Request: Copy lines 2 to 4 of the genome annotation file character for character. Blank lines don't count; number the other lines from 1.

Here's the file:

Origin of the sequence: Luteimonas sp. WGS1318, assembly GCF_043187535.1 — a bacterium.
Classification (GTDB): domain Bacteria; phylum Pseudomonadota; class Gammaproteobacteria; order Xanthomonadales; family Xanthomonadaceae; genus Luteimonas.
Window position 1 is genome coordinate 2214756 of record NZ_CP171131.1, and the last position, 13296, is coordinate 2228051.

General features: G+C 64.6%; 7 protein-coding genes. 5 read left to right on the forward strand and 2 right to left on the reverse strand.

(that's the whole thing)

Classification (GTDB): domain Bacteria; phylum Pseudomonadota; class Gammaproteobacteria; order Xanthomonadales; family Xanthomonadaceae; genus Luteimonas.
Window position 1 is genome coordinate 2214756 of record NZ_CP171131.1, and the last position, 13296, is coordinate 2228051.

General features: G+C 64.6%; 7 protein-coding genes. 5 read left to right on the forward strand and 2 right to left on the reverse strand.